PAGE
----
Book online at


Pete Evans

Dishing the drama: Q&A with Pete Evans

Pete Evans has been cooking his way around Australia – and in fact, the world – since the age of 19, before being thrust into the global spotlight 10 years ago when he and Manu Feildel started dishing the drama on
My Kitchen Rules.


Pete Evans


Known affectionately as Paleo Pete, the Australian chef, author and television personality most recently headed the award-winning documentary film The Magic Pill which shows the impact food can have on people’s health, now streaming globally on Netflix.

While he’s courted controversy for his mission to cheerlead the caveman diet into the mainstream, at the heart of Pete’s philosophy is a desire to encourage others to embrace a happier and healthier lifestyle.
We caught up with Pete about his food and life philosophies.


What are some of your favourite healthy recipes?
I can’t go past simple ingredients such as seafood and meat and then team them with some organic vegetables either in a soup, a roast, a barbecue, salad or a curry.


How would you sum up your food philosophy?
Simple and nourishing.


What are some of the key things you do to keep healthy and well during the year?
Mainly a species specific diet is key for optimal health. I also focus on emotional wellbeing and removing negative patterns and beliefs and creating greater awareness about self. Being so motivated and successful, how do you prevent yourself from burning out? I live a very simple life – love of self and others, great connection with other people, simple diet and living in alignment with what it means to be human.


What attracted you to cooking?
It was a life skill that I believe everyone should have the ability to learn.


What are you looking forward to in the tenth season of My Kitchen Rules?
Some more great cooking and entertainment.


Why do you think people have connected so strongly with you and what you do?
Truth always resonates with people and I always speak my truth and then it is up to someone how they interpret that for themselves.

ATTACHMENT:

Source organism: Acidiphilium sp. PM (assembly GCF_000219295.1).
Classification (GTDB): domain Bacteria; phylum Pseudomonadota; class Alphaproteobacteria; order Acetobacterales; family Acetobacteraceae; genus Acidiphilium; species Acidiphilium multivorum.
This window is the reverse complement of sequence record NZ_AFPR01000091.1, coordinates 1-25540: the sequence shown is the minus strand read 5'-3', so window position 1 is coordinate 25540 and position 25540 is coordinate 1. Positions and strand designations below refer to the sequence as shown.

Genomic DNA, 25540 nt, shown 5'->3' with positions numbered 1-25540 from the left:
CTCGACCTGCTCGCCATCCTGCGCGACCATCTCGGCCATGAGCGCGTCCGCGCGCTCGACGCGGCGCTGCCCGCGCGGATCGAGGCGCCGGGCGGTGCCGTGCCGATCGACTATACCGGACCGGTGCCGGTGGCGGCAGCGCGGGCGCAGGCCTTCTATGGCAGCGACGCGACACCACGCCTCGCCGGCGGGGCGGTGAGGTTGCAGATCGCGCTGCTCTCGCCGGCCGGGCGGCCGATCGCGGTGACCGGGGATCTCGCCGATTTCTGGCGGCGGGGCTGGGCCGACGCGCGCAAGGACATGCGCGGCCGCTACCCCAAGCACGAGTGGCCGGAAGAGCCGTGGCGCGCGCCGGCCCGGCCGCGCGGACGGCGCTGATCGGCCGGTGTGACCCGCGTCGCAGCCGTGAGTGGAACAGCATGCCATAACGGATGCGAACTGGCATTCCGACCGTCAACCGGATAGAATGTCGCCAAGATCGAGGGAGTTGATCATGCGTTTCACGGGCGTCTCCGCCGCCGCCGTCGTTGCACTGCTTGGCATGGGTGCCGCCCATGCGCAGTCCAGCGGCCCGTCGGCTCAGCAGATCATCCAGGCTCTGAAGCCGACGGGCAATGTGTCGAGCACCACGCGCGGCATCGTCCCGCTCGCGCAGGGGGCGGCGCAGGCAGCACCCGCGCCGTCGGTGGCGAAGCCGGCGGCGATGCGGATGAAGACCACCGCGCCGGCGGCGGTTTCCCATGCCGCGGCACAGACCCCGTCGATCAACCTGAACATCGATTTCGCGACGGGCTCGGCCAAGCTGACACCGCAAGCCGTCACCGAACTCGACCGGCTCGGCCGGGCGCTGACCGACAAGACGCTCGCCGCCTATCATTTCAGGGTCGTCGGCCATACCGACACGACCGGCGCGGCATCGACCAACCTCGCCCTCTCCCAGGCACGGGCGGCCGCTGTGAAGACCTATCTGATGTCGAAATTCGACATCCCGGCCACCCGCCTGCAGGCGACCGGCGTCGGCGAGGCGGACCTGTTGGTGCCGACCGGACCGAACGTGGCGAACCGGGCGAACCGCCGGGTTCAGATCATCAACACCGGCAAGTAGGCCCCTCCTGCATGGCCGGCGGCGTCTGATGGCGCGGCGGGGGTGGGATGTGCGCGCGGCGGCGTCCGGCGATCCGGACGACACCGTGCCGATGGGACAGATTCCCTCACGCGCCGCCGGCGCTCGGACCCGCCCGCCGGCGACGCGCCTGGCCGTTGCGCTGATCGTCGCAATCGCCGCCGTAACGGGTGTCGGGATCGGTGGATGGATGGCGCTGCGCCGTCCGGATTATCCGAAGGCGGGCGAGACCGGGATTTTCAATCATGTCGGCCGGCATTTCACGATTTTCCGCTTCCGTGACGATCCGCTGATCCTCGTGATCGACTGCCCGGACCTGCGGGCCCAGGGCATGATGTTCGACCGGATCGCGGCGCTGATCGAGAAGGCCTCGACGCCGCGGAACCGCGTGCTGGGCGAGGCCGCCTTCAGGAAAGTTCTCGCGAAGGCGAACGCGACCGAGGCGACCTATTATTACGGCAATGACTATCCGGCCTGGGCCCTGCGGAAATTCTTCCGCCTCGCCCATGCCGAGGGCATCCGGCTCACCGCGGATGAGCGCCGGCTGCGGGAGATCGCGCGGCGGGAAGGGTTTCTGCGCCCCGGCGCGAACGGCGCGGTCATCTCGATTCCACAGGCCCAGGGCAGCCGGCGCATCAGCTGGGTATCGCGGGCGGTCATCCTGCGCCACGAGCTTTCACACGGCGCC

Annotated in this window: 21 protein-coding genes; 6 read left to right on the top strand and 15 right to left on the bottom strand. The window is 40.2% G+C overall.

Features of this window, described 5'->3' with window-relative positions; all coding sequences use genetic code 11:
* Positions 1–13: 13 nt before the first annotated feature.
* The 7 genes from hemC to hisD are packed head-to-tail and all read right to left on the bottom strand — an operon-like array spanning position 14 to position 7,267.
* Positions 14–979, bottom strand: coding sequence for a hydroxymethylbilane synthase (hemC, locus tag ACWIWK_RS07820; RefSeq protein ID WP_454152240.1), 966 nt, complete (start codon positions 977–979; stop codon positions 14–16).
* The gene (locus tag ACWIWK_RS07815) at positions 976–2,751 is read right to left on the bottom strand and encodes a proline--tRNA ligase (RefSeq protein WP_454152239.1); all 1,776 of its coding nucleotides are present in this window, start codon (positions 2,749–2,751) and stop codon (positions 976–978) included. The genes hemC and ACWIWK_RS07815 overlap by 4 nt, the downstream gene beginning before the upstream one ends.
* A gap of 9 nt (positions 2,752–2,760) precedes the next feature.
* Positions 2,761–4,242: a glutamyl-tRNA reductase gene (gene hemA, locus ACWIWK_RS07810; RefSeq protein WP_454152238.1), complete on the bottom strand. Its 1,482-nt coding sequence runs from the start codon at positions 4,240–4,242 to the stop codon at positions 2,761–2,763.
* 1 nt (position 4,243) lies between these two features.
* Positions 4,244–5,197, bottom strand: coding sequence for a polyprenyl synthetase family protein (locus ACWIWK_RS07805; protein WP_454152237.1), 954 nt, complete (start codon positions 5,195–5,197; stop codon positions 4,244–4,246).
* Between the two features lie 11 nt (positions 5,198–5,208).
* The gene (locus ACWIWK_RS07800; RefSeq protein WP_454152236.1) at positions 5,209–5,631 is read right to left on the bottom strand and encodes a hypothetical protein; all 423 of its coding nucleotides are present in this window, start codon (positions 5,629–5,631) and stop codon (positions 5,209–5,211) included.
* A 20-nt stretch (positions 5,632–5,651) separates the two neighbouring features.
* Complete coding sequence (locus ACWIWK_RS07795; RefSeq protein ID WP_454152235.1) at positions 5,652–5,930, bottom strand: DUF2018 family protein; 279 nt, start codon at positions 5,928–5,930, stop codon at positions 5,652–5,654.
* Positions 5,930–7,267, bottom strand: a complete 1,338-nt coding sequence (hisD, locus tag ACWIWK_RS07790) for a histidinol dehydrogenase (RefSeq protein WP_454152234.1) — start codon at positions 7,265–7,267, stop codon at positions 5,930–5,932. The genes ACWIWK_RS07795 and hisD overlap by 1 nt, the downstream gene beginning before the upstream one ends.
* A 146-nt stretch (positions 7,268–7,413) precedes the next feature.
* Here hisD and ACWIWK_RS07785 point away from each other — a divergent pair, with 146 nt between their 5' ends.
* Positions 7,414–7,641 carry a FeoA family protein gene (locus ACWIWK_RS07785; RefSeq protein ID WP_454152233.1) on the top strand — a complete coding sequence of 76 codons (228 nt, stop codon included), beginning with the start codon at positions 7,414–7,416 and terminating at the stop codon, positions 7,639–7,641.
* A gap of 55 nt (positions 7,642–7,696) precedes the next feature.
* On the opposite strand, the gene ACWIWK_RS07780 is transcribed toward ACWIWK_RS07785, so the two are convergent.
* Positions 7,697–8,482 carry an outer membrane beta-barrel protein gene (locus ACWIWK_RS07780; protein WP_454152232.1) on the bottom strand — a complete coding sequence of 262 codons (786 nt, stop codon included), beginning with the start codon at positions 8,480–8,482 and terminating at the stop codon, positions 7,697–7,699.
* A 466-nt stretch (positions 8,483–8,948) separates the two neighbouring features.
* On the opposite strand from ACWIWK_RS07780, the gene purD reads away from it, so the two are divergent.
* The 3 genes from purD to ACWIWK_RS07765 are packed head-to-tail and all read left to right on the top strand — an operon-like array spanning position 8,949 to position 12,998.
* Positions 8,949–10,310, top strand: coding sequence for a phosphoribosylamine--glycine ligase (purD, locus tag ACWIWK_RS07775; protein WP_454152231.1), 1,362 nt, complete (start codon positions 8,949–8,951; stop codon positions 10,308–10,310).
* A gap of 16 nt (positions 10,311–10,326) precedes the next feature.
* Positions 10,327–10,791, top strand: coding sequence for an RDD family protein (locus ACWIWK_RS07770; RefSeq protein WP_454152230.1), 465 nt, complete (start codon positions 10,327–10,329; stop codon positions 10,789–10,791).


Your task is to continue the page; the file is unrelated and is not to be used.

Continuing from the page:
What is the most fulfilling or enjoyable aspect of what you do?
I would say living each day to the fullest in the moment and expressing myself creatively and having loving relationships is very fulfilling.


What do the next 12 months have in store for you?
More breathing, more sleeping, more eating, more loving, more learning, more teaching, more movement, more play and more fun!



Kumara & Zucchini Fritters

Kumara & Zucchini Fritters

For many of us, annual holidays jetsetting around the world are the time to let go and forget about the diet. For others it’s the time to focus on health and wellness. But according to Hayes & Jarvis, we can have our cake and eat it


Kumara & Zucchini Fritters


The travel expert has released a study into the most well-rounded cuisines throughout the world, making it easy to find globalised cuisines that are as healthy as they are delicious.

Although New Zealand ranked slightly lower than Australia overall in eleventh place, it proved to have the best dinner option, serving up kumara fritters. So we hunted out our favourite recipe.

An easy and popular meal option that can be made ahead of time and perfect for the lunchbox, vegetable fritters are a great way to pack some nutritional punch into your day. Crispy and golden brown, these kumara and zucchini fritters can be served as a side dish or appetiser and they’re easy to customise to use up any leftover vegetables